More nice, more price
Iafrica.com - South Africa
A little over a year ago buying and selling property was simple, but now things are different. Increasing bond rates and deteriorating confidence in the property market are leading to house prices remaining flat.
"The current market situation means that it is now a buyers' market with many sellers being forced to lower their expectations and compromise on price," says Linda Erasmus, CEO of Fine & Country South Africa.
Erasmus, together with JP Dippenaar, Maxvest CEO, provides sellers with several tips on how to get the best price for their property:
ABSA, DBSA sign deal to fund cheap houses
Business Report - South Africa
Pretoria - Affordable housing and infrastructure development in South Africa will receive a further boost following the signing of a memorandum of understanding between banking group ABSA and the Development Bank of Southern Africa (DBSA).
On Friday ABSA chairman Gill Marcus and DBSA chief executive Paul Baloyi signed the agreement, under which the two institutions will co-operate in providing funding for affordable housing, infrastructure projects and municipal services.
This is the third agreement with public sector development and financing organisations signed by ABSA in the past four months, aimed at speeding up affordable housing delivery.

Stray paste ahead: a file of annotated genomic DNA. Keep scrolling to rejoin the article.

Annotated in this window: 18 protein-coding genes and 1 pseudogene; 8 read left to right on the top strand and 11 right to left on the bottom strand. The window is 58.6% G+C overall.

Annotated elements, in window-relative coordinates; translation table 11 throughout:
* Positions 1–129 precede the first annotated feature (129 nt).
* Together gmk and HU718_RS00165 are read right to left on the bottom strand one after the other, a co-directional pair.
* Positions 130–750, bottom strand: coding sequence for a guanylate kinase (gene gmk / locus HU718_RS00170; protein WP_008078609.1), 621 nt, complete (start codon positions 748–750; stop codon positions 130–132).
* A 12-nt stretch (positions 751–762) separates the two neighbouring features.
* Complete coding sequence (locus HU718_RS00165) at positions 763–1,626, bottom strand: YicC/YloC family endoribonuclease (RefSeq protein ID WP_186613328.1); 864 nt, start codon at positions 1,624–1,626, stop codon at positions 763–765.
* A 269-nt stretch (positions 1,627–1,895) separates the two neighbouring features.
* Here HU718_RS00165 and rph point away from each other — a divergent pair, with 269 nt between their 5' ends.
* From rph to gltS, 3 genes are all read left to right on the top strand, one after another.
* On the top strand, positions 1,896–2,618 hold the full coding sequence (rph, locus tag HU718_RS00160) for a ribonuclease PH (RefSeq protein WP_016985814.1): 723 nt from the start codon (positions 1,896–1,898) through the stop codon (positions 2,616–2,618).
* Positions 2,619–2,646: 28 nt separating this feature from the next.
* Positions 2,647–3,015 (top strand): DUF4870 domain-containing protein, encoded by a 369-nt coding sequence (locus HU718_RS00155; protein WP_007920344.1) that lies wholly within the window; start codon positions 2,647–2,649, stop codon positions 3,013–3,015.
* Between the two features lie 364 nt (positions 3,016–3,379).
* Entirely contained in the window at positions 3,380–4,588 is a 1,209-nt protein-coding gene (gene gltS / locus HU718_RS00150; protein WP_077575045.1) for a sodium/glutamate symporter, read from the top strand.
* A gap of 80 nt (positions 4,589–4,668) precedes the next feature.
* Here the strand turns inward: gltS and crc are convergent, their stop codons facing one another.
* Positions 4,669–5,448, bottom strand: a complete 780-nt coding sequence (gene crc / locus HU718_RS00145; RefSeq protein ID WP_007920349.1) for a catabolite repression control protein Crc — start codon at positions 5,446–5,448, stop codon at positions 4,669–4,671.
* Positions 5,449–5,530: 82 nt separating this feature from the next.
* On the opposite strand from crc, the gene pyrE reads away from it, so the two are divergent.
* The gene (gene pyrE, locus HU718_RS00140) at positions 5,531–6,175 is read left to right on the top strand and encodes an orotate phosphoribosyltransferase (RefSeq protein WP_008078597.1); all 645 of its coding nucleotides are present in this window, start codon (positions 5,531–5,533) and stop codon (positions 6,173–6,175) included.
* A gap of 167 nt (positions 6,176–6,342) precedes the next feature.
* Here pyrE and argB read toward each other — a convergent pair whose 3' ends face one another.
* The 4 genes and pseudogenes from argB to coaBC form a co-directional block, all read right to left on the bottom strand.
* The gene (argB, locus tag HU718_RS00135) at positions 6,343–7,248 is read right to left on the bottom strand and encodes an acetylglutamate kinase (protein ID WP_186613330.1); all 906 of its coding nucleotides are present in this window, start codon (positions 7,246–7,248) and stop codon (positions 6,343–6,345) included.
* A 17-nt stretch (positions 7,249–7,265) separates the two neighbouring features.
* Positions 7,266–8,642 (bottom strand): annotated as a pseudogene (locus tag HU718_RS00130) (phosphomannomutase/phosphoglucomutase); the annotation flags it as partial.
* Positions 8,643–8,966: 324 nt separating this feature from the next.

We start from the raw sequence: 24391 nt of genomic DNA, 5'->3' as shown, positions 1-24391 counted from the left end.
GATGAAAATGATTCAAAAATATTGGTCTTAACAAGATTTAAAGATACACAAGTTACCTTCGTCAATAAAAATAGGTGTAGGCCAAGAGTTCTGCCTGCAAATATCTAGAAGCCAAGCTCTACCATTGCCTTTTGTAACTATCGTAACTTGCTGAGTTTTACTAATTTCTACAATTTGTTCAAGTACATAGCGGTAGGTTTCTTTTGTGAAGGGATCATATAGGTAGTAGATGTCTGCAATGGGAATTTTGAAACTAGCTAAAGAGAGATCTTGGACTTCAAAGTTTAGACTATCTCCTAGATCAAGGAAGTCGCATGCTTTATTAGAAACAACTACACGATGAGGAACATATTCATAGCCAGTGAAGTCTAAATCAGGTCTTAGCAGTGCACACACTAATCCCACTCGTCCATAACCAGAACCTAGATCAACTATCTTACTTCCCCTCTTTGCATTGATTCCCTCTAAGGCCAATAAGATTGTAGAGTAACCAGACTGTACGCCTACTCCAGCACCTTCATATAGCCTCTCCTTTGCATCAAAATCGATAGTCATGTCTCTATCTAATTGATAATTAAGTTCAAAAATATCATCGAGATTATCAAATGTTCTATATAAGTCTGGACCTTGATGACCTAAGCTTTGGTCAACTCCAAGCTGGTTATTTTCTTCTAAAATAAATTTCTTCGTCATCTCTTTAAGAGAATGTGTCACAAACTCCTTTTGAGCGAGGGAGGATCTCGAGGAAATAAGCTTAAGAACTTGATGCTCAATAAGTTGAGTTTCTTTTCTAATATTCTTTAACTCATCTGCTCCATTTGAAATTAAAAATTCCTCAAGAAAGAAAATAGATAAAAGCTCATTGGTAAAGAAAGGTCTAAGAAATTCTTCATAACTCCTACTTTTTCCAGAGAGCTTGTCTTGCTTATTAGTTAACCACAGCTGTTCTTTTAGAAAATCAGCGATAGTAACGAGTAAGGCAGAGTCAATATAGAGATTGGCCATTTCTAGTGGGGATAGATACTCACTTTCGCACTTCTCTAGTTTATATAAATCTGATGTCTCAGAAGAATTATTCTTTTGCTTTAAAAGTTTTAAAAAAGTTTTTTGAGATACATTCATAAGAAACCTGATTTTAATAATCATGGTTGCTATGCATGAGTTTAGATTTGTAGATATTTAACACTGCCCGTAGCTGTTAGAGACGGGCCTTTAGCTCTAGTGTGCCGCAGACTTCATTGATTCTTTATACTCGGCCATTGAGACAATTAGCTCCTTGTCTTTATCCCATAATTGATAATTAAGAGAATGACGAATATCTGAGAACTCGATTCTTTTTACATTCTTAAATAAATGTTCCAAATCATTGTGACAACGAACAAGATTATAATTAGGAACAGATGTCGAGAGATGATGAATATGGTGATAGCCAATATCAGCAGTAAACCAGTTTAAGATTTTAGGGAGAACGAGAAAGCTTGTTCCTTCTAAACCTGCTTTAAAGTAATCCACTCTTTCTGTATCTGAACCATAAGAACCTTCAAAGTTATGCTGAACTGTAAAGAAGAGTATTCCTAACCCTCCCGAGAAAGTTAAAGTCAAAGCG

Growth in nominal house prices lowest since 1999
Business Day - South Africa
Nominal house price growth has dipped to less than 10% for the first time since the residential property boom began in 2000, as higher interest rates, slower growth in real household disposable income and the effects of the National Credit Act brought pressure to bear on the property market.
According to the latest ABSA house p rice index, nominal growth in the middle segment of the market slowed to 9,1% last month, the lowest since 9,3% in December 1999.
ABSA said that, although the full effect of the electricity crisis still had to be determined, it may have a negative effect on overall production, fixed capital formation, employment, income and consumption.
Court chaos over Delft eviction order
Mail and Guardian Online - South Africa
Pandemonium broke out in the Cape High Court on Wednesday after Judge Deon van Zyl granted an order for the eviction of people illegally occupying houses still under construction in Delft on the Cape Flats.
The homes, some still under construction, are intended for residents at the Joe Slovo informal settlement, who are to be relocated to Delft. The eviction order stated that those illegally occupying the houses had to vacate the properties by midnight on Sunday February 17. Van Zyl said he could not consider the request by counsel Andre Coetzee that they be given a month to find other accommodation.
The judge ruled in favour of the eviction after senior counsel Steve Kirk-Cohen, representing the developer of the N2 Gateway Project, told the court: "The rule of law must prevail, no matter the hardship."
Mail and Guardian
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More nice, more price
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